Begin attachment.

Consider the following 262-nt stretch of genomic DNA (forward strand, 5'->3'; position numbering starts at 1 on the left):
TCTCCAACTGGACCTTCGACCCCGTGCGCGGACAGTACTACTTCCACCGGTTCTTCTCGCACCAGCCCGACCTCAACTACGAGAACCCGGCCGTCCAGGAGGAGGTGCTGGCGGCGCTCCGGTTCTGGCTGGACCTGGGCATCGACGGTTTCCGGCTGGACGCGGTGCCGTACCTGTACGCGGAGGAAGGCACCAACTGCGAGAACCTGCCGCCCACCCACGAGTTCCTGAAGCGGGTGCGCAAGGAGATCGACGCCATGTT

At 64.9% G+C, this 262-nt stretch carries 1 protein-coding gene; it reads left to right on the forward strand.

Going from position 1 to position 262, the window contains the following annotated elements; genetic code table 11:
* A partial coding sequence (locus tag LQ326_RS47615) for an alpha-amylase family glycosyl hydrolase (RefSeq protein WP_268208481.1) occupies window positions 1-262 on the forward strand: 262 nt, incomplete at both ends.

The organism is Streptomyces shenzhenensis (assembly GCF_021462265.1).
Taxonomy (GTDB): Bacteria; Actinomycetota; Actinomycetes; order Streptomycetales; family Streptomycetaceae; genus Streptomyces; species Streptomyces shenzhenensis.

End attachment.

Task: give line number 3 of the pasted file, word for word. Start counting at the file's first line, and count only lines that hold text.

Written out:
At 64.9% G+C, this 262-nt stretch carries 1 protein-coding gene; it reads left to right on the forward strand.